Lyme disease was first described in the US in 1975– it’s a vector borne illness caused the bacterium Borrelia burgdorferi. It is transmitted to humans primarily by the blacklegged tick, Ixodes scapularis and other species.
Is the Lone Star Tick, Amblyomma americanum, also a vector of the Lyme bacteria? My guest today says it is not.
Ellen Stromdahl, BCE joined me on the show to discuss this topic and an article recently published in the Journal of Medical Entomology— Amblyomma americanum Ticks Are Not Vectors of the Lyme Disease Agent, Borrelia burgdorferi: A Review of the Evidence.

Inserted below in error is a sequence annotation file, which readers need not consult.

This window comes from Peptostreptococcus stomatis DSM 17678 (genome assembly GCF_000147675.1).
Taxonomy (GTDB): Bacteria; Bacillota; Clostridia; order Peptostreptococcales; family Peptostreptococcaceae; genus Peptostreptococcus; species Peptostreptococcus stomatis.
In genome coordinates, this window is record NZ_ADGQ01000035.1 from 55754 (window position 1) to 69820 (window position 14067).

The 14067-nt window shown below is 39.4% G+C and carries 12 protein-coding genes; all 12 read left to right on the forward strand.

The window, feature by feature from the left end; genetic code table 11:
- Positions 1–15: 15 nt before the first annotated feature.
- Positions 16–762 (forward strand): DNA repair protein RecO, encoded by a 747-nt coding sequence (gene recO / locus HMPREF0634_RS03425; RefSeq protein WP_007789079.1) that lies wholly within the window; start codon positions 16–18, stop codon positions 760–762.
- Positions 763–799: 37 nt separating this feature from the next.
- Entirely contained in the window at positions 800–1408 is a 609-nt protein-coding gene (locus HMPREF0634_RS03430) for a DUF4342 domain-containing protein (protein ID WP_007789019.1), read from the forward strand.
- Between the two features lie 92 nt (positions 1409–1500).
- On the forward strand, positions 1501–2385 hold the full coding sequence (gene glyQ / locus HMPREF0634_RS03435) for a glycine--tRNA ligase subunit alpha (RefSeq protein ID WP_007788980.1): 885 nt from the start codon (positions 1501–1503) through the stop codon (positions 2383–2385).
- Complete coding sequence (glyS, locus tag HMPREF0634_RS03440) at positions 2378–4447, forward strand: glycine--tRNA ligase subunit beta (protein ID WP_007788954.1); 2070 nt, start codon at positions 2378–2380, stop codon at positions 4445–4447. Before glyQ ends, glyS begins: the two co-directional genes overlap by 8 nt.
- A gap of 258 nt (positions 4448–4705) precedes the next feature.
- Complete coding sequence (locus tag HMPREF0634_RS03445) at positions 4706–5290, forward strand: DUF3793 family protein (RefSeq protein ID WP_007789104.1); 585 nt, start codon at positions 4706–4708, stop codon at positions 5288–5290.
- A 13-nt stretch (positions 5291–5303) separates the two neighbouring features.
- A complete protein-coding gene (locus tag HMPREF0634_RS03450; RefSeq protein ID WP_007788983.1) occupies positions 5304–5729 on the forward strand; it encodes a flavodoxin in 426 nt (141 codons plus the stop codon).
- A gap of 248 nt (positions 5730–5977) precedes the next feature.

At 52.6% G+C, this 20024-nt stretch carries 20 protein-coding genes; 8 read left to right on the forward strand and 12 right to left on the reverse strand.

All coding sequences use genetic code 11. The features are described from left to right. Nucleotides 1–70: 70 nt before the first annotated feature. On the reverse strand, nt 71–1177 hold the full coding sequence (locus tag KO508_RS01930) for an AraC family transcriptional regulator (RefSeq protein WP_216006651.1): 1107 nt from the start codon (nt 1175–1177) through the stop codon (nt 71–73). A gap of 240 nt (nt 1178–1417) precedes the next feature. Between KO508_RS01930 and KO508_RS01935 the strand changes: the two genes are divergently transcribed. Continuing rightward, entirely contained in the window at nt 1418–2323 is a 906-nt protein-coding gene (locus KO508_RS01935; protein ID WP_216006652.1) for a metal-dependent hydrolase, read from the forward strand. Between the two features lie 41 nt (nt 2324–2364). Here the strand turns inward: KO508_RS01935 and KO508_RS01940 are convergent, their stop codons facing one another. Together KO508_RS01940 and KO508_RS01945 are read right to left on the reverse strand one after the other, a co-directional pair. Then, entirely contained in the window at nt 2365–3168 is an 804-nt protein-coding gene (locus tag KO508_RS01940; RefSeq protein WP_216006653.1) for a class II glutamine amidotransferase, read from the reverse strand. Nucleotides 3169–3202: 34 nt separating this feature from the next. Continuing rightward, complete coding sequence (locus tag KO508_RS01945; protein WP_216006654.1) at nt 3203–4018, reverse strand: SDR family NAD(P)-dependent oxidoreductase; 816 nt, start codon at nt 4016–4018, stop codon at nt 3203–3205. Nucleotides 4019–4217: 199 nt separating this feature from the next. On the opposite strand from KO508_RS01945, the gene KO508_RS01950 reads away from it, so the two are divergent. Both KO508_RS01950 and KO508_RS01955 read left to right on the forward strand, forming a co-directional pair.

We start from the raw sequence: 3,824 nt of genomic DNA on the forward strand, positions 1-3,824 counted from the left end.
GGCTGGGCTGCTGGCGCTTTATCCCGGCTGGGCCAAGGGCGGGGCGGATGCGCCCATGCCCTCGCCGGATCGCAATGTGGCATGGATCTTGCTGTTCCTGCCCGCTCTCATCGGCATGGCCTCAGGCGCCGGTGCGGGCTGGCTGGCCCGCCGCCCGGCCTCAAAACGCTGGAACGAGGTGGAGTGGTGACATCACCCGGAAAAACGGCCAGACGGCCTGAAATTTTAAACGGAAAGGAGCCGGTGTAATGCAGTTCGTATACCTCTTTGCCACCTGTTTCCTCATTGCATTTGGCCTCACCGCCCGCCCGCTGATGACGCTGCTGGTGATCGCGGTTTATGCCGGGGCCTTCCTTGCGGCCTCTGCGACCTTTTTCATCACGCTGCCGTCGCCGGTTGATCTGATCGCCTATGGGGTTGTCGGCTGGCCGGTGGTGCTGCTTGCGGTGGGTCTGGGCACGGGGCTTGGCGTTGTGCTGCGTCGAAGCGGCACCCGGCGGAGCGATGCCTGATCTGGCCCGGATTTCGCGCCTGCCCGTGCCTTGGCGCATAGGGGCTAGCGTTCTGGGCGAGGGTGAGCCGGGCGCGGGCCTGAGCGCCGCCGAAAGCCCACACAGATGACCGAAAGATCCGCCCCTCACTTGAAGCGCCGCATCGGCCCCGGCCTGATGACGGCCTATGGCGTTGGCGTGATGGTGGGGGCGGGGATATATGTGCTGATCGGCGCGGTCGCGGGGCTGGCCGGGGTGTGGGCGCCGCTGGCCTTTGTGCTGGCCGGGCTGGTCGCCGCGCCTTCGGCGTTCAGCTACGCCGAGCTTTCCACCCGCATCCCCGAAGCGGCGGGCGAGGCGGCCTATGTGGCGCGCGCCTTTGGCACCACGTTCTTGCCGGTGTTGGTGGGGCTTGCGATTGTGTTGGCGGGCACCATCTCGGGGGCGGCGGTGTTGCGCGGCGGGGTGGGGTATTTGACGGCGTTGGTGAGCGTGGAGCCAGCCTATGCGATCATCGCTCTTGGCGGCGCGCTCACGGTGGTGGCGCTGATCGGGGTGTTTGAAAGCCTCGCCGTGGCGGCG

Ellen is an entomologist at the U.S. Army Public Health Center and the lead author of the study.
- A look at the differences in geographical distribution of Lyme disease
- A new Lyme disease test: Dr Richard Marconi discusses the GLD Test
- Lyme disease, Stevia and the quest for better treatments
- Lyme disease: Borrelia biofilm in the body demonstrated
- Powassan virus: The spread is inevitable
- Lyme: Q & A with Paul Auwaerter, MD
Intro music: “Rapture” by Ross Bugden
Become an Outbreak News Patron